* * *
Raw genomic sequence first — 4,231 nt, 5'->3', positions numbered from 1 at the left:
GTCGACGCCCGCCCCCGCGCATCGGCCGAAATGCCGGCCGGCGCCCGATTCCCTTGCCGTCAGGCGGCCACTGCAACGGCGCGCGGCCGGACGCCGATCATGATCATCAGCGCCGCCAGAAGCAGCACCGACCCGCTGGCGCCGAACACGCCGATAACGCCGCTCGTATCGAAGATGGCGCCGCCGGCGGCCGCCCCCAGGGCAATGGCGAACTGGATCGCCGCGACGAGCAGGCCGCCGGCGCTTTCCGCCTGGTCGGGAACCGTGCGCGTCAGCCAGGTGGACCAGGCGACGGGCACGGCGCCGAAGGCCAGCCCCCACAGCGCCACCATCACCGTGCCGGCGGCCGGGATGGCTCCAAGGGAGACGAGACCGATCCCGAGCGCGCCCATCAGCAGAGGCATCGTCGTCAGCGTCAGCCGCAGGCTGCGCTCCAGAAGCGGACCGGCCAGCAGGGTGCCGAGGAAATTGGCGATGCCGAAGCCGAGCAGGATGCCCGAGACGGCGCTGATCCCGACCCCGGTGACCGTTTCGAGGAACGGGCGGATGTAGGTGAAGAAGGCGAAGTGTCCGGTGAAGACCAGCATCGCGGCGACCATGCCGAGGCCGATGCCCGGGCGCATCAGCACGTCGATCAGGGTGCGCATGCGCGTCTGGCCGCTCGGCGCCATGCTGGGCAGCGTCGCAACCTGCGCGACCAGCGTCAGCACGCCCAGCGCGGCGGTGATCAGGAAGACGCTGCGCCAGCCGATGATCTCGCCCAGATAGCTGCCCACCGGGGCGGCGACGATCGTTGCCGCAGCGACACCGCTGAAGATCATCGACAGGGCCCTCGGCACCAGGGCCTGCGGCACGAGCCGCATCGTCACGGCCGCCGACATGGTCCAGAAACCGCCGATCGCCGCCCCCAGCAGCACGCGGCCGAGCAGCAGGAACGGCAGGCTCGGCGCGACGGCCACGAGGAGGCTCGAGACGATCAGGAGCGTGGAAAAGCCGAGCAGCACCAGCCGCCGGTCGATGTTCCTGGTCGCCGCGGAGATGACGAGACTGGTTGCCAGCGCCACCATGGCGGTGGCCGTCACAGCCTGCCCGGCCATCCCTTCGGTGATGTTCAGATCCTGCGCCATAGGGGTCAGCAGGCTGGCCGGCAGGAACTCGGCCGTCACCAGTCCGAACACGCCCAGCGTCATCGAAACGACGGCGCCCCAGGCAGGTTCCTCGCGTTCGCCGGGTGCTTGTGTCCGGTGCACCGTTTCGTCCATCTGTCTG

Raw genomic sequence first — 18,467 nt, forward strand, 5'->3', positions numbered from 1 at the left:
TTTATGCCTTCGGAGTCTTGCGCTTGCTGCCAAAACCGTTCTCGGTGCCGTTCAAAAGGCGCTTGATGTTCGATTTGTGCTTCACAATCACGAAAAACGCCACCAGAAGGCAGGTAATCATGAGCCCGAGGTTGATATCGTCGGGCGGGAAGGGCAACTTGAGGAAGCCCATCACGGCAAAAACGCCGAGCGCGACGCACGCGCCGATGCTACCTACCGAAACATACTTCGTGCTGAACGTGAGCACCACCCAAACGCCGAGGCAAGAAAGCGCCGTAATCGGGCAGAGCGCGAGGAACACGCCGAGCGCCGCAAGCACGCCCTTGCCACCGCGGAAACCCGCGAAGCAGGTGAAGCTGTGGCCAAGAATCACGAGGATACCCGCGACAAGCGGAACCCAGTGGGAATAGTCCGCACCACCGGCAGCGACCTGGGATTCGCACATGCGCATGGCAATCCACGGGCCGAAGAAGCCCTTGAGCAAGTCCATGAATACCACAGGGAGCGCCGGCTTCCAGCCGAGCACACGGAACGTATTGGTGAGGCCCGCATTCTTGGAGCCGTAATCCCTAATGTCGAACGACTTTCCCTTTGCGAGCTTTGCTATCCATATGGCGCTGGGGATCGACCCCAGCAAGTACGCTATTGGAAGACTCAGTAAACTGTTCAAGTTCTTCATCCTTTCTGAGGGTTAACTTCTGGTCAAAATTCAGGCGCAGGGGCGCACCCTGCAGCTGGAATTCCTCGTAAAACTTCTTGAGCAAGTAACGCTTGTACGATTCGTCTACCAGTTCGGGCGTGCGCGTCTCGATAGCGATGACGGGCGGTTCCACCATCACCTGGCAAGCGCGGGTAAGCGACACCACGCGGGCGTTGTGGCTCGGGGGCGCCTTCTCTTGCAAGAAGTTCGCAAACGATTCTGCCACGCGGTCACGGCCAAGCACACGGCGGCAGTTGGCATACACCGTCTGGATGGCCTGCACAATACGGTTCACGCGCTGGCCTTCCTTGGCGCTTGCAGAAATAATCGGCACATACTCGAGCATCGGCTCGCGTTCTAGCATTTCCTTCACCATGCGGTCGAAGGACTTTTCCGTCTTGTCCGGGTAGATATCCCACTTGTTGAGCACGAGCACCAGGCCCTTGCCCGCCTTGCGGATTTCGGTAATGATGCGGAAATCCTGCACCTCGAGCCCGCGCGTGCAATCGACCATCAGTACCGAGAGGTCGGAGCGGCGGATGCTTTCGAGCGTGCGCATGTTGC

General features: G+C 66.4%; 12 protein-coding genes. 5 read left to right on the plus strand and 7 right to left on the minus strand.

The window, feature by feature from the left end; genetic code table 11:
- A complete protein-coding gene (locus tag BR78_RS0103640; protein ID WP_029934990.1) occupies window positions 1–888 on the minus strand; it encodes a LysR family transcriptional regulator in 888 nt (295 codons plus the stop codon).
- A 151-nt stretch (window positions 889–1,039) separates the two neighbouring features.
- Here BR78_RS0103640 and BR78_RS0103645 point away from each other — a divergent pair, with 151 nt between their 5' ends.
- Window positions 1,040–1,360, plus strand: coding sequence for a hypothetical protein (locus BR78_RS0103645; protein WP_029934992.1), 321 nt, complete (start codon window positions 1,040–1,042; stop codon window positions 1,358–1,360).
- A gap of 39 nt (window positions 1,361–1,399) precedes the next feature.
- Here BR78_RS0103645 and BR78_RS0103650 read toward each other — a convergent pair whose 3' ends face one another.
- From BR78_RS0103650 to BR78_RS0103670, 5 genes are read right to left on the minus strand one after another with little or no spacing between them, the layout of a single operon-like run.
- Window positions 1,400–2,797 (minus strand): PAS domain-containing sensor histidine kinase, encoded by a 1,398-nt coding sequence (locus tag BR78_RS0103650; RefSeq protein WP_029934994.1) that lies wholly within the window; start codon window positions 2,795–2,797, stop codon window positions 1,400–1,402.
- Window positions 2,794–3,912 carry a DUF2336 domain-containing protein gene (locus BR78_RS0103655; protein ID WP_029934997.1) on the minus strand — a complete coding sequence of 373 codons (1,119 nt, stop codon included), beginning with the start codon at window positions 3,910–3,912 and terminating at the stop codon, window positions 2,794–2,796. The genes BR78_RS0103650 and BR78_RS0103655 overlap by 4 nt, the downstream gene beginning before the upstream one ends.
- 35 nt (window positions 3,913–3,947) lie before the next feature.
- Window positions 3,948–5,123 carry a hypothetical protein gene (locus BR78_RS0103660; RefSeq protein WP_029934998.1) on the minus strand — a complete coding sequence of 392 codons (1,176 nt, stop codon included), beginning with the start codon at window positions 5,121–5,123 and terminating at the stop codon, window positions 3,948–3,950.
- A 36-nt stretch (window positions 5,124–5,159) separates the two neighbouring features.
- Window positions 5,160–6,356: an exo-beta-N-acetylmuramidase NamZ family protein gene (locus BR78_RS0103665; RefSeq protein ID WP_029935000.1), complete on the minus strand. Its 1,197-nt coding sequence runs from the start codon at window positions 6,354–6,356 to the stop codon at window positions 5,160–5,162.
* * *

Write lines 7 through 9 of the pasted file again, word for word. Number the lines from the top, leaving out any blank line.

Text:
- A complete protein-coding gene (locus tag BR78_RS0103640; protein ID WP_029934990.1) occupies window positions 1–888 on the minus strand; it encodes a LysR family transcriptional regulator in 888 nt (295 codons plus the stop codon).
- A 151-nt stretch (window positions 889–1,039) separates the two neighbouring features.
- Here BR78_RS0103640 and BR78_RS0103645 point away from each other — a divergent pair, with 151 nt between their 5' ends.